When screenwriter Jane Goldman and Vaughn decided to go with Romita and Millar's unfinished comic book, it was a huge act of faith on their part because they had no way of knowing how the comic book—thereby, their movie—would end. Irregardless, Goldman was attracted to the idea of superheroes without superpowers, which—much to her surprise—hadn't been fully explored. The fact that the movie industry has been plundering the comic book characters that have been around for quite a long time encouraged her and Matthew to work from the angle of a completely fresh character.
Of course, the character of Hit Girl—the child assassin who has elicited some controversy for her colorful language—was a special challenge for Goldman, who is no stranger to controversy. The mother of two daughters, Goldman felt the character of Mindy McReady (aka Hit Girl) was a strong female role, precisely because she was pre-teen and a nonsexualized female character. That combination is almost unheard of in contemporary cinema where a sexy woman with a gun is considered to be a strong female role, which Goldman doesn't believe it is at all. It was that combination of youth and vigilante activism that struck her first, rather than the idea that people might be outraged. Further, audiences are used to seeing women and children as the victims of violence. Surely it's less offensive to see them kick off violence? As much as people might complain about linking a pre-teen girl with so much violence, anyone who sees the film and situates the character in its context, in its humor, never seems to complain.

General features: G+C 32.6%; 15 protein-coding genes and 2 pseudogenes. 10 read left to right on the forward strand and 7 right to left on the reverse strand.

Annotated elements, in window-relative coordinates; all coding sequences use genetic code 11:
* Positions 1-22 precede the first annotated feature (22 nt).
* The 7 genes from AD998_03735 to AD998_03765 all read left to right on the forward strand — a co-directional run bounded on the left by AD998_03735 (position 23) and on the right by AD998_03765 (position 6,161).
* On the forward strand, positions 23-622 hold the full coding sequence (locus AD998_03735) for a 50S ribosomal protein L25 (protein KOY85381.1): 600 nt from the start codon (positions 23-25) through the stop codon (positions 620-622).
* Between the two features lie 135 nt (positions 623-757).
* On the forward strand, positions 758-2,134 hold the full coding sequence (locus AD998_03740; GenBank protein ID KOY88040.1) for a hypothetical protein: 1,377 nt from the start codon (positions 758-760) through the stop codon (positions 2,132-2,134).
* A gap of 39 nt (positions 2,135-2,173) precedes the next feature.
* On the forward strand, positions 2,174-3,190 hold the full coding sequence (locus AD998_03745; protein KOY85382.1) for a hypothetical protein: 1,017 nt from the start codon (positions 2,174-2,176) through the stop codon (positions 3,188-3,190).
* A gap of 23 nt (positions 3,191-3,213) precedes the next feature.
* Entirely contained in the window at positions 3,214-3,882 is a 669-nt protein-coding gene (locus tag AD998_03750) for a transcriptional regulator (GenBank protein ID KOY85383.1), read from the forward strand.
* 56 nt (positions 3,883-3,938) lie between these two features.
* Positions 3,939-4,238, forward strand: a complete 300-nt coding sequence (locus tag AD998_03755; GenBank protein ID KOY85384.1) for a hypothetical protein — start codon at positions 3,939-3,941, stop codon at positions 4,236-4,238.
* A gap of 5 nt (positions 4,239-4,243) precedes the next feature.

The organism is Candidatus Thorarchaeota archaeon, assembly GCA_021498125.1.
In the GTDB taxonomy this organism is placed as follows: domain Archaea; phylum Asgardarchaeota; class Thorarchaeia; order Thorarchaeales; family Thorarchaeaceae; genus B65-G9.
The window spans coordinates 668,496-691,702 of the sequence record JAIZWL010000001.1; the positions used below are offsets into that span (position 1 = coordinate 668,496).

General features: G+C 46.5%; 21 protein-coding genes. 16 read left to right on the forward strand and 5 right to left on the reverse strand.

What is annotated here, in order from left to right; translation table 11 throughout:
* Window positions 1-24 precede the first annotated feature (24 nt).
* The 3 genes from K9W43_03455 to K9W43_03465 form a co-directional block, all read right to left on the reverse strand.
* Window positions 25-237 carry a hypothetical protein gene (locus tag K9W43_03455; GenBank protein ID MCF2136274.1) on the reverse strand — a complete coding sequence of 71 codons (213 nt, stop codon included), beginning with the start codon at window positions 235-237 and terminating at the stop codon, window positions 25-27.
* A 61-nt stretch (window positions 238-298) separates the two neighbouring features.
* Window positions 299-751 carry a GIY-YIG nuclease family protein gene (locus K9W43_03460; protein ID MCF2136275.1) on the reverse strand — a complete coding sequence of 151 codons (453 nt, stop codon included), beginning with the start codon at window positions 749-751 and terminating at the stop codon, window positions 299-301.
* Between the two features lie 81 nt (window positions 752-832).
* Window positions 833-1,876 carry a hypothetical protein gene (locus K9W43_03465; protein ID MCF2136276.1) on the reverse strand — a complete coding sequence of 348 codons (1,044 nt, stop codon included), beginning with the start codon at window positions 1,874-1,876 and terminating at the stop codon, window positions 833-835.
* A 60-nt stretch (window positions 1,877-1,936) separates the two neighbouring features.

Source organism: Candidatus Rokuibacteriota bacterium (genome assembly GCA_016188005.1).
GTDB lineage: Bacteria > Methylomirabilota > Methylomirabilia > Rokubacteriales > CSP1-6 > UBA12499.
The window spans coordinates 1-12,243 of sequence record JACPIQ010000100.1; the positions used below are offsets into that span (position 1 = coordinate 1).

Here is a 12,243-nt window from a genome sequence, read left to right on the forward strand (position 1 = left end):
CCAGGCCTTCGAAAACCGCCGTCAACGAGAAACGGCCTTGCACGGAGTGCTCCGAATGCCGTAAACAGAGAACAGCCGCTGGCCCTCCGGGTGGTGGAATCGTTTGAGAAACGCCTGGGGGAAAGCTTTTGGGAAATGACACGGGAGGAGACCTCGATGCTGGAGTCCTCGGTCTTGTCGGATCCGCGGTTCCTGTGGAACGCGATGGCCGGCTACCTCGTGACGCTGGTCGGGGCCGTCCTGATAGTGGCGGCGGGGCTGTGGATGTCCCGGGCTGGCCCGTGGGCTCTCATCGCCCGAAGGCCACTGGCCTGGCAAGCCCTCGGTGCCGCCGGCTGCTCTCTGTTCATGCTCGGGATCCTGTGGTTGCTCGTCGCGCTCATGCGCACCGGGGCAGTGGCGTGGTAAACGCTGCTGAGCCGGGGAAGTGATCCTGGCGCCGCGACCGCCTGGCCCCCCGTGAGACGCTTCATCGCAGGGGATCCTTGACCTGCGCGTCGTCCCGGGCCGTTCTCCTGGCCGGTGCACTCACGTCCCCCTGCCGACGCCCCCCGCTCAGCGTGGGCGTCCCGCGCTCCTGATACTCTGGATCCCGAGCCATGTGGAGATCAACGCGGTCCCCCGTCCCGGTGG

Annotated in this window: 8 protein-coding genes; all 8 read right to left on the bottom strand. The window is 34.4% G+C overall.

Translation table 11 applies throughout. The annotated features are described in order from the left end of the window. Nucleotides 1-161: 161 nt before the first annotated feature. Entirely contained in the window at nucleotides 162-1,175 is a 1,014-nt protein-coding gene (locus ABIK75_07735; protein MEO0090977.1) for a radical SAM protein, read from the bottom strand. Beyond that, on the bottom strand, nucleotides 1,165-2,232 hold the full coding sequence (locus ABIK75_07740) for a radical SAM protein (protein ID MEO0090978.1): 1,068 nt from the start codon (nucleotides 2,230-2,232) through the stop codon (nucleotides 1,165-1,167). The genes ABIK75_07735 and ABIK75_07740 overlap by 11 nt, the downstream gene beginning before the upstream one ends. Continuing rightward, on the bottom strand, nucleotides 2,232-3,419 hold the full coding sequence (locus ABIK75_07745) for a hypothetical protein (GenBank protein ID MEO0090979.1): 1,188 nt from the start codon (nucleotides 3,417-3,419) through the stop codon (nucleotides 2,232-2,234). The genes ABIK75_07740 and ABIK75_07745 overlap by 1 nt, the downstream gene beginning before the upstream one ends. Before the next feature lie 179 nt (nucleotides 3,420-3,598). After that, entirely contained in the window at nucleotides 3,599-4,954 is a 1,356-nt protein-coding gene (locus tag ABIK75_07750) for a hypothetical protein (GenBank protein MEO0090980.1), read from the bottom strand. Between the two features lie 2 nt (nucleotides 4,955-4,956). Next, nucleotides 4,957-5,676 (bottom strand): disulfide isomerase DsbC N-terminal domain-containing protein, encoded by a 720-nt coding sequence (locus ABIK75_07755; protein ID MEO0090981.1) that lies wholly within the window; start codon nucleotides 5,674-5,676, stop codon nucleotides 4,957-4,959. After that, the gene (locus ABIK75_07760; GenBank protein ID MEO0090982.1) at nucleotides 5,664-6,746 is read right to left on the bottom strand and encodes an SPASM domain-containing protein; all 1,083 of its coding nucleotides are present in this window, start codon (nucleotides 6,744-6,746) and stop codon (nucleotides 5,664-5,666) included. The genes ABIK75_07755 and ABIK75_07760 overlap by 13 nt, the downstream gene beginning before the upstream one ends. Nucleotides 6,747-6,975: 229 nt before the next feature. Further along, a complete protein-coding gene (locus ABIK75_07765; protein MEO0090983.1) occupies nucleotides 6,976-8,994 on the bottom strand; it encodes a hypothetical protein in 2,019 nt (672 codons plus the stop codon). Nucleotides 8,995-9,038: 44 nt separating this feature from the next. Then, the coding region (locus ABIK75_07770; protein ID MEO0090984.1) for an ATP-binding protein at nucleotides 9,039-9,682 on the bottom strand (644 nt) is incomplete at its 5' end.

As for whether or not she felt there was any place that went "too far" in the writing, something she felt she needed to pull back from, or whether she felt inclined to push all the tropes of the superhero as far as she could, Goldman offered that she always knew the film was intended for an adult audience; but, that being said, she never wanted to push further than the spirit of the comic, she wanted to be true to it, and tell the story as it had been told.
The readily identifiable and "delicious touchstones" Nicolas Cage has built into his portrayal of Damon Macready (aka Big Daddy), are character-driven, including Big Daddy's mask, and especially his belt. Cage remembered that when Matthew Vaughn first showed him his character's yellow belt, he instantly sourced it to the 1960s Batman TV series as the belt Adam West wore. Vaughn confirmed that's exactly what it was and asked Cage if he thought they could pull it off? Not only did Cage think they could pull it off, he felt the belt was one of the coolest things about Big Daddy's character. Not only did he decide he was going to wear it, but he decided Big Daddy should talk like Adam West in the TV series. West delivered his lines in staccato rhythm in odd inflections that didn't quite go together.
Cage added that everyone loves comic books because they're like the myths of our times; they give people power. There are people that go out and wear Batman t-shirts underneath their cop uniforms or Superman t-shirts underneath their paramedic uniforms because that's what gives them the guts to go in and get the job done. Cage figured that it was somewhat the same for Big Daddy: mimicing Adam West's portrayal of Batman gave him the guts to fight crime. Cage also remembered dating a girl many years ago whose father was a cop and he always wore these sunglasses and had that moustache that a lot of cops wear and he always called his daughter "child", which Cage thought was strange. He thought of Damon Macready as being like that guy.